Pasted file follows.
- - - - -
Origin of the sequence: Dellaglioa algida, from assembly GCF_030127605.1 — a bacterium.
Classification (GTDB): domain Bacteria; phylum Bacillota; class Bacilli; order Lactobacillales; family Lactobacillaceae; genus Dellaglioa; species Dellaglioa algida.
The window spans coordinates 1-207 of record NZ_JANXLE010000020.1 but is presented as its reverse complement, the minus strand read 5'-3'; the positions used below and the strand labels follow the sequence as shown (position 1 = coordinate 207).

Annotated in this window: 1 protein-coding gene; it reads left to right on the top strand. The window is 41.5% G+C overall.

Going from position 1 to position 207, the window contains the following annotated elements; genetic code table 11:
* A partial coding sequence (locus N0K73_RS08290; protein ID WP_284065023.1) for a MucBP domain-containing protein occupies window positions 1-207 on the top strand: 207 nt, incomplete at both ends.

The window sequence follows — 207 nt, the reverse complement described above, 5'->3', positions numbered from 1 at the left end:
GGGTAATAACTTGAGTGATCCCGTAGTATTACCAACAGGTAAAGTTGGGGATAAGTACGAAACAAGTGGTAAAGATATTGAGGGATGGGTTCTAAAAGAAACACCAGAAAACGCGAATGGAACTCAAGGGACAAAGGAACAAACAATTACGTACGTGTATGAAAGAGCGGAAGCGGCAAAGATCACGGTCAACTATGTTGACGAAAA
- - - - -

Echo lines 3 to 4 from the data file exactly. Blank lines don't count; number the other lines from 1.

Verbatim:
The window spans coordinates 1-207 of record NZ_JANXLE010000020.1 but is presented as its reverse complement, the minus strand read 5'-3'; the positions used below and the strand labels follow the sequence as shown (position 1 = coordinate 207).

Annotated in this window: 1 protein-coding gene; it reads left to right on the top strand. The window is 41.5% G+C overall.